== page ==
S.Y.S. Series: Lisa Dove - "Grief Work"
I am a suicide survivor. I belong to the club no one wants to join. One description of ‘survivor’ in the dictionary is: ‘a person who survives, especially a person remaining alive after an event in which others have died.’ Well, that is an accurate description, for surely I thought I was dead; a part of me did die, on a gloomy day in May, 1998.
Our beautiful boy, fifteen years old, took his life after suffering depression from the time he was ten-years old. On that spring day, Justin went to a park near our home in the late afternoon where he shot himself in the head. He was taken to the hospital, barely alive, where trauma surgeons worked four hours to save him, to no avail. When they came in to tell us the news, I fainted.
We knew Justin was extremely depressed, but he was not suicidal in any way that was obvious; had never spoken of it. Now, looking back, I see some signs that unfortunately I didn’t pick up.
Justin is my firstborn. I had seven younger children including sixteen-month-old twins.
His tragic and sudden loss was felt heavily by his siblings. I know it wasn’t coincidence that I had baby twins, and our other boys to occupy my time. They saved me. Though the world had stopped spinning for me, life moved on. I wandered through my days, half alive. I refer to this time, the weeks and many months after the suicide, as if ‘I was the walking dead’,
Countless days, and in countless ways, I struggled to accept the unacceptable. Justin was gone.
On anniversaries of his death I tell my husband, in tears: “Justin is a part of you, and a part of me.” That thought made me happy yet somehow sadly emotional at the same time. Thinking of Justin’s beginning, was a beautiful thought and a comfort, but also a statement of a precious gift, now lost. A gift which we could in no way recover. He was our little prince and we had pinned a life of hopes and dreams upon his head.
I sincerely do not understand how parents can bury a child and continue living. But, I did continue living, now my life is full again. I am a survivor. I am a strong wife, mother and grandmother, I have overcome the worst thing that can happen to a parent.
We need to tell our stories, hoping a life can be saved. I like the mantra: ‘I’ll see you tomorrow.’ I wish I had said that to Justin every night. In that sentence there is a spark of hope. Tomorrow is a new day and we want to see our loved ones every tomorrow.
**Note: We donated Justin’s major organs, allowing five strangers to be alive today and live a life of freedom from their former anguished life of disease.
About grief: our sorrow is uniquely ours to bear. We receive help from our family, friends, our religious leaders, and our communities, but one thing is a certainty: no one can remove the sorrow from us, we have to do the work.
I call this “grief-work.” Grief is a full time job, especially in the months and years immediately following a significant loss. You can do your best to postpone the work, or ignore it all together, but it awaits you and eventually you must face it.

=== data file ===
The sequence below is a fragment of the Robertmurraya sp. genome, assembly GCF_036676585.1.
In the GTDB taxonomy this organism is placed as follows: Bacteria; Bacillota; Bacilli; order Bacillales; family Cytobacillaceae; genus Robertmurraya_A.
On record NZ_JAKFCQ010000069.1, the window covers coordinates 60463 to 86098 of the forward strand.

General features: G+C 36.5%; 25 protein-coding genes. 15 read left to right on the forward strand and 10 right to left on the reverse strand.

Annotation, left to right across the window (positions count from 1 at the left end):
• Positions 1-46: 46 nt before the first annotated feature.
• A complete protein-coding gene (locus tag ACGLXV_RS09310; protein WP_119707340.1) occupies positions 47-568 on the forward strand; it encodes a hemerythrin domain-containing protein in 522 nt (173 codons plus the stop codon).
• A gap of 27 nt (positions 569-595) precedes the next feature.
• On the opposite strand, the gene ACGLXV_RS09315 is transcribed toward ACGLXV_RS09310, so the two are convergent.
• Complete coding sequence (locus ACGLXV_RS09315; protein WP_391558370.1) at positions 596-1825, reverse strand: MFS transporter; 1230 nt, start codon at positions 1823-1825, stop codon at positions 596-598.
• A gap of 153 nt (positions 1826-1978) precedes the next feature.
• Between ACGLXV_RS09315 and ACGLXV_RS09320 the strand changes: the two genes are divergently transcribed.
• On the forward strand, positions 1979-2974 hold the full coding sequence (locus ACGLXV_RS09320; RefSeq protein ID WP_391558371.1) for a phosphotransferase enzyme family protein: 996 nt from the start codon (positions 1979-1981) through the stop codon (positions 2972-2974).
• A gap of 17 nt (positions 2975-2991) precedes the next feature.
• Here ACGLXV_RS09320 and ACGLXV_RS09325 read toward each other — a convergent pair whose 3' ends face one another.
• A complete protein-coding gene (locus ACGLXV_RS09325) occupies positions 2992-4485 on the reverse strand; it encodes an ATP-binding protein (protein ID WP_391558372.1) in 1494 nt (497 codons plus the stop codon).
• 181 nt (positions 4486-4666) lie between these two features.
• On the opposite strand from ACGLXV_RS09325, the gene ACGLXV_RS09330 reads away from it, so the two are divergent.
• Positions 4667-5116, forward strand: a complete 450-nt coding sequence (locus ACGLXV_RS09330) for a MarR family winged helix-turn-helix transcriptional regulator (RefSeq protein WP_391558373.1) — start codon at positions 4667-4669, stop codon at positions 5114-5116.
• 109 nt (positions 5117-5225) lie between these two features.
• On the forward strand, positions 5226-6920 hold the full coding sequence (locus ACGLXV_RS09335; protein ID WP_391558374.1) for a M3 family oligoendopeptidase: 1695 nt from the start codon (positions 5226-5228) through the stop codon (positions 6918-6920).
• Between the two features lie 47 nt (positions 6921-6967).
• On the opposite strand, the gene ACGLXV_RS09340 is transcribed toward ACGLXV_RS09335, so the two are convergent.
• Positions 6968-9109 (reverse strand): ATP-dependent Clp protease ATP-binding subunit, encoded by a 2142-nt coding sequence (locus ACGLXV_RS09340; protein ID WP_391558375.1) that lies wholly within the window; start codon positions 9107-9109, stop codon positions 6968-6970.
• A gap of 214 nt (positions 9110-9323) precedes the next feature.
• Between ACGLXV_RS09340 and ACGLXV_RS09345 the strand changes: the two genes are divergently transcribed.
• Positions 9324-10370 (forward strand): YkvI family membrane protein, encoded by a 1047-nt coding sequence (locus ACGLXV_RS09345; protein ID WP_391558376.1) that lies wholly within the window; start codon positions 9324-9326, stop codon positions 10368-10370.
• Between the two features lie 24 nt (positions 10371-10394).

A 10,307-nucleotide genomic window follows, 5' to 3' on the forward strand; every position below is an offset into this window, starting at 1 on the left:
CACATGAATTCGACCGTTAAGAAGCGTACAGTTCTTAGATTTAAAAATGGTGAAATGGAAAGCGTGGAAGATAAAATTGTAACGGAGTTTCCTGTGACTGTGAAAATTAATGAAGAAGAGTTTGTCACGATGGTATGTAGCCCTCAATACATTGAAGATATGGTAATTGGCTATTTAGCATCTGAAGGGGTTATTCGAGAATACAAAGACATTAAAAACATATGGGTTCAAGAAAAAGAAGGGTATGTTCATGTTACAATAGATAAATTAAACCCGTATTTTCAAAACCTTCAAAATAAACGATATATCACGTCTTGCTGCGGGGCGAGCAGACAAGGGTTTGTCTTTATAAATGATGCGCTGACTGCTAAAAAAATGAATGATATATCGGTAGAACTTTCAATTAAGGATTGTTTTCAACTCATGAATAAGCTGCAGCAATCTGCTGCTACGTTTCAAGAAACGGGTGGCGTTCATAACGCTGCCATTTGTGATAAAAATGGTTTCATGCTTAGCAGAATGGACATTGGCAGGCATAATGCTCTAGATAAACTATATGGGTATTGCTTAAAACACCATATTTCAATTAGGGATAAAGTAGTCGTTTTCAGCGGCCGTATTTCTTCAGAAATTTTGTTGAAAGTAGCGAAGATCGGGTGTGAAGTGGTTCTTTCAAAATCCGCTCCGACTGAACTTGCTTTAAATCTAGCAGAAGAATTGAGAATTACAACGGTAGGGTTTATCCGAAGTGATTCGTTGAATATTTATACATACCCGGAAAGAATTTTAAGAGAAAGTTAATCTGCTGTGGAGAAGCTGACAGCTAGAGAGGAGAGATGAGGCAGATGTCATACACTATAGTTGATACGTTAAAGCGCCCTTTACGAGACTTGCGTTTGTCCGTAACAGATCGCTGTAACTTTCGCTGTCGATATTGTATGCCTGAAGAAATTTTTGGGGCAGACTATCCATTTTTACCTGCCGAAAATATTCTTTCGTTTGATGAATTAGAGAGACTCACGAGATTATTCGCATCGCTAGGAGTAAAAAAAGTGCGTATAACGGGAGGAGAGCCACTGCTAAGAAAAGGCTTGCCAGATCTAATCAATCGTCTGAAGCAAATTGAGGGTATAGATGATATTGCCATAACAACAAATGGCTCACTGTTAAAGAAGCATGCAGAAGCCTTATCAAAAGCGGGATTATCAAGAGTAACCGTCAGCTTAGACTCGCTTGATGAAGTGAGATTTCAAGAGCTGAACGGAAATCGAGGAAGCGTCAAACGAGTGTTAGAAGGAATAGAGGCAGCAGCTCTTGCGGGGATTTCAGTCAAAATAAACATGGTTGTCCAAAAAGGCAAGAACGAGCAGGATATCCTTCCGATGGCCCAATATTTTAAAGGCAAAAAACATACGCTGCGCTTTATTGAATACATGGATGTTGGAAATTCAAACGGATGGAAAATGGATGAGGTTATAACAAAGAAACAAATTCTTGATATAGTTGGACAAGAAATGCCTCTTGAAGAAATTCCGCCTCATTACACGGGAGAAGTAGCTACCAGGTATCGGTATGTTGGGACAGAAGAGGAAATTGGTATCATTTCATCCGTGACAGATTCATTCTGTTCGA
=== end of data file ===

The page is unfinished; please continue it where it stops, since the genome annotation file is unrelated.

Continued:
I appreciate, that in my personal instance, I innately found that grief-work was necessary and
it began before Justin’s funeral. The required work came with great force upon me, as if there wasn’t a choice to ignore it. One of my church leaders gave me a book about grief and I was hooked reading about it. It was difficult to focus on reading, yes, because of the obvious, yet, while I was immersed in the pages I felt like I had a friend in my grief.
Grief changed me forever. It has changed my heart and perception of life. I have learned from Justin’s loss, and my journey to process his death, valuable lessons that only could be learned by this tragedy. Attend a grief group, see a therapist, read the best books about grief, and tell your story. Be kind to yourself.
Why staying and living is worth it:
Living is worth it because dying is a permanent solution to a temporary problem. It’s worth it because one hundred people love you and will be deeply affected by your loss. Tomorrow is a new day to wake up and have hope. Don’t go; stay. Please stay. You have great worth though you cannot see it now. Tell someone you love about your struggle.
The Light for Life Foundation Int’l/Yellow Ribbon Suicide Prevention Program® is dedicated to preventing suicide and attempts by Making Suicide Prevention Accessible to Everyone and Removing Barriers to Help.
How It All Began:
The program began in 1994 in response to heartfelt pleas from teens and adults after the death of a friend and loved one, Mike Emme (17). Words said by his family - "please don't do this, please talk to someone" were put on bright yellow paper along with phone numbers / who to call to get help. Teens pinned yellow ribbons on 500 slips of those yellow papers for his services and at the end, all were gone. Teens began to mail them 'everywhere' to friends and loved ones. Within three weeks came word of a girl who got help when she gave her yellow message* she had received in the mail to her teacher and received help. The Ripple Effect had begun - a bright yellow bridge that connects those in need to those who help.
**At Justin’s funeral, a friend distributed this message of hope with a yellow ribbon attached on each paper; giving them to over 300 attendees of Justin’s funeral services. The Ripple Effect began for the hundreds of school peers and adults that received that message.